Date of Award

Spring 5-13-2022

Document Type

Dissertation (799 registration)

Degree Name

Doctor of Education in Educational Leadership


Graduate Studies

Committee Chair

Boyd Bradbury


leadership, health care, physical therapy, qualitative, phenomenology


The complex and rapidly changing environment of health care requires health care professionals with leadership knowledge and skills. Many health professional education programs have recognized the importance of developing the leadership abilities of students studying to be professionals in their field. There is emerging evidence of the need for leadership development for physical therapists, including a set of leadership competencies that has recently been identified by physical therapists. The perspective of Doctor of Physical Therapy (DPT) students regarding leadership and the value of leadership for health care professionals is unknown.

This qualitative phenomenological study utilizing semi-structured interviews was conducted to explore how DPT students conceptualize leadership and how they value leadership for health care professionals. The participants included five second-year DPT students and five third-year DPT students at one physical therapist professional education program. The findings yielded four themes for how DPT students conceptualize leadership: 1) Connection, 2) Integrity, 3) Influence, and 4) Experience. Participants described past leadership experiences through athletics, work experience, clinical rotations, and by parental role models. Participants’ concepts of leadership including leaders being able to connect with others through communication and compassion, leaders demonstrating integrity through honesty and accountability, and leaders having influence over others by being a guide and a role model. The participants’ responses aligned with the conceptual framework of leadership identified in this study.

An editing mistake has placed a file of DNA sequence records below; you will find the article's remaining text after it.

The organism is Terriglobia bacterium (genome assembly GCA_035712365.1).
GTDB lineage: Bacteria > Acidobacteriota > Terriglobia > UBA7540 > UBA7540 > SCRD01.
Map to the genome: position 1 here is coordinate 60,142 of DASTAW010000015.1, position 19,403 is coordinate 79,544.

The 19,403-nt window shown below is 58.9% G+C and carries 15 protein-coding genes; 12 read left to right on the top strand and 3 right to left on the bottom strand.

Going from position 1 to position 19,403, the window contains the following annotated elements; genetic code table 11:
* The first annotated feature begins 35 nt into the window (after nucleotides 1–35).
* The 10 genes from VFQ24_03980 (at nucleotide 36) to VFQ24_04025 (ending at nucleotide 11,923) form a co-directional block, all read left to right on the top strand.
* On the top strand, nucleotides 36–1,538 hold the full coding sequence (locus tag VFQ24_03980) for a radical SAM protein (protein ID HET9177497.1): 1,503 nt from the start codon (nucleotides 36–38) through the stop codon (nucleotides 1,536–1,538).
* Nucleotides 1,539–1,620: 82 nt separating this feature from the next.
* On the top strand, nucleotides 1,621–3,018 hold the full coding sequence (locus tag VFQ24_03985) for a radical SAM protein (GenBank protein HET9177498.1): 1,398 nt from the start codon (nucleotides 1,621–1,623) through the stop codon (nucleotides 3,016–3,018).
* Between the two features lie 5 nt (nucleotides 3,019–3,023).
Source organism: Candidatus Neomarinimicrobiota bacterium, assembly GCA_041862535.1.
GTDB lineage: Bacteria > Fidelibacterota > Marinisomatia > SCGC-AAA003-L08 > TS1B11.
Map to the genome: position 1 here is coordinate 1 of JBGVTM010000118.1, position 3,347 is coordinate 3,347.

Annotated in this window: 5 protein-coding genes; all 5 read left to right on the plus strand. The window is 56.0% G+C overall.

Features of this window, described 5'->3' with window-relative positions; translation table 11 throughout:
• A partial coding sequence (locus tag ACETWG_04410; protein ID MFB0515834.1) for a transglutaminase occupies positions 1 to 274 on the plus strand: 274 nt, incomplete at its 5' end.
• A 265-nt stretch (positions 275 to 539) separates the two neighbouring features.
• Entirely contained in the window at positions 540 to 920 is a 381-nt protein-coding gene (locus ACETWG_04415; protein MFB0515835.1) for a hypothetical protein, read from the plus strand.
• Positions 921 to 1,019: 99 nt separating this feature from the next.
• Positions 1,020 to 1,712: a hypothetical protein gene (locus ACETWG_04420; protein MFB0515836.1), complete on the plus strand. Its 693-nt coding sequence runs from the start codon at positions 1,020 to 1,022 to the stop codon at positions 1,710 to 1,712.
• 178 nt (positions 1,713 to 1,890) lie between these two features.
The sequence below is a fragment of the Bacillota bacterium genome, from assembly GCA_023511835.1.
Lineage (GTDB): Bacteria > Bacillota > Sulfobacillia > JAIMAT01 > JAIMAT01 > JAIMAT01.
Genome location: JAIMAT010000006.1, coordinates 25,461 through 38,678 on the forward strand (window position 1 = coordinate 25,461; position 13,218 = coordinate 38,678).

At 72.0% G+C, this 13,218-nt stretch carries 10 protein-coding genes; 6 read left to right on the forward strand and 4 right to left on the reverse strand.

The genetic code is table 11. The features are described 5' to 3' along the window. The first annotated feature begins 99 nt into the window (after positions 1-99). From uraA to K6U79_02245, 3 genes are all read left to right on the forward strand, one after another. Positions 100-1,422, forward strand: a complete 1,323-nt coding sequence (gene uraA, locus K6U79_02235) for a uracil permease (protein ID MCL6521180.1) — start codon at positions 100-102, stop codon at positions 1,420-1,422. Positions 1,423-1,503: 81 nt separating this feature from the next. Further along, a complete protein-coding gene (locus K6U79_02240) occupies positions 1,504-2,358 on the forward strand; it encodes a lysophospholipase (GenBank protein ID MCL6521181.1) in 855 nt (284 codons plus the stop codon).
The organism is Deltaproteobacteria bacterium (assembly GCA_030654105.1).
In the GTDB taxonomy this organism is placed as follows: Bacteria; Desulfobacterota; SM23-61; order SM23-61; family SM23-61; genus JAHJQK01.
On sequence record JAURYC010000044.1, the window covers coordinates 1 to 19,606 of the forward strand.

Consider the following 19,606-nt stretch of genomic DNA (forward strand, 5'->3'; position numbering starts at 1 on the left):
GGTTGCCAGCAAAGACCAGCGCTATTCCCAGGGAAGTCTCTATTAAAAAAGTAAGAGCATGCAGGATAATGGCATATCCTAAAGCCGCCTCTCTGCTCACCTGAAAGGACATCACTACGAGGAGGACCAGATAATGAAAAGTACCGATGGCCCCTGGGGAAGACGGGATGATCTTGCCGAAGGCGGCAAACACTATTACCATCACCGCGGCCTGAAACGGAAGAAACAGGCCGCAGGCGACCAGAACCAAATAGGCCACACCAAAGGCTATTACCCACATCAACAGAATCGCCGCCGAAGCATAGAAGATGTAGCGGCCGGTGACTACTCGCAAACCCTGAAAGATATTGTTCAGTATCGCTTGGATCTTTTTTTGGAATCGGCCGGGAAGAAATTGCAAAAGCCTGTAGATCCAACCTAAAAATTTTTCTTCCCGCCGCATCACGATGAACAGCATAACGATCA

The findings for the research question of how DPT students value leadership for health care professionals revealed three themes: 1) Connection, 2) Integrity, and 3) Expertise. Participants all stated that leadership knowledge, skills, and abilities are valuable for health care professionals for various reasons. Connection described the importance of health care providers being able to connect with and share information with patients to set and achieve common goals. Integrity demonstrated participants’ views that health care professionals should lead through accountability and responsibility. Expertise revealed that DPT students believe that health care professionals should lead with confidence, knowledge, and patient advocacy efforts. The results aligned with studies on leadership in health care regarding communication and accountability, but did not include several other areas noted in recent literature, including health care quality and cost.



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